Future of Feminism: Girls and Women, Don’t Be Camera-Shy!

When a Los Angeles Times article published just before the Oscars last month revealed the makeup of the Oscar voting pool–94 percent Caucasian and 77 percent male!–many of us wondered what we could do to change such an entrenched institution. In fact, across the board, the representation of women and people of color in film, television, news and media formats is nowhere near where it should be.

But there’s hope. Several organizations have made it their mission to help increase the ranks of women in the entertainment/media industries.

A powerhouse organization founded by Jane Fonda, Robin Morgan and Gloria Steinem, the Women’s Media Center has a hand in just about every aspect of media, from research into “the status of women in the U.S. media” to media literacy to programs like Progressive Women’s Voices (and its sister initiative Progressive Girls’ Voices) that teach participants how to be media spokespeople in their fields, “thereby changing the conversation on issues that fill headlines.” The idea behind WMC is that women need to play a greater role in national and international conversations, and one of the best ways to do that is to advocate for greater gender parity in the media.

Women Make Movies, a nonprofit training program and production and distribution company with a larger mission to “address the under representation and misrepresentation of women in the media industry,” combats the startling gender and racial disparity in film production. Founded in the 1970s, WMM boasts an impressive catalog of films by and about women, including feminist documentaries such as I Was a Teenage Feminist, I Had an Abortion and A Boy Named Sue, as well as a host of shorts and feature-length films addressing issues ranging from the lives of women in South Asia to women in leadership and politics across the globe.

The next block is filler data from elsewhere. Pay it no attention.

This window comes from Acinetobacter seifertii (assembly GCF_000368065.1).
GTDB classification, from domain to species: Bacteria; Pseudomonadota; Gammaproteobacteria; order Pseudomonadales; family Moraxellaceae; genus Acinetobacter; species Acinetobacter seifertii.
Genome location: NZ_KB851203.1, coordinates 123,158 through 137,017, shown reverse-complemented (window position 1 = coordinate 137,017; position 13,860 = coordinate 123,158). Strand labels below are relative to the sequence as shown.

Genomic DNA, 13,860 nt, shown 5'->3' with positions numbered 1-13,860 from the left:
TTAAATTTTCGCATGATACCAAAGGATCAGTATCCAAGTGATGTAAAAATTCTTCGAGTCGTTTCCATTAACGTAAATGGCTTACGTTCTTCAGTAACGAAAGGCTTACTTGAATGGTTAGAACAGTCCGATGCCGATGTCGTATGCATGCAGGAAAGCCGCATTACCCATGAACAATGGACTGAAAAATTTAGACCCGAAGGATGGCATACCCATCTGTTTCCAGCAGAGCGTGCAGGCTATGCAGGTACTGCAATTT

Finally, Girls Make Movies is an up-and-coming addition to this cadre of women’s media organizations. As its name suggests, GMM focuses on teaching girls to create their own films and other media projects in a collaborative setting, under the supervision of practicing filmmakers and film scholars. They hold a week-long summer camp housed at Southern Illinois University, the camp’s low tuition and Midwestern location making it an ideal place for girls from more rural areas to be exposed to filmmaking. “The need for the camp was born from the conditions I observed in the classroom,” says Angela Aguayo, who co-founded GMM along with fellow SIU faculty Sarah Lewison and Michele Torre:

Students would tell me about the ‘old boys club’ on the student production sets. I would witness young men taking charge in ways that were not collaborative, and this all resulted in the boys behind the camera while most of the ladies took on the producing roles of managing details and supporting the production. …We needed a space for young women to find their voice and feel empowered behind the camera before they arrive on a college campus.

Given the influence of the media, and particularly the way it portrays women and girls, encouraging women to engage in the media industry is paramount. These organizations take steps to do just that, getting us that much closer to a day when women can feel that they are essential contributors to our media culture, not just the subjects of it.

Part twenty-nine in a Women’s History Month series celebrating organizations and ideas that represent the future of feminism.

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Aviva Dove-Viebahn is an assistant professor of film and media studies at Arizona State University and a contributing editor for Ms.' Scholar Writing Program.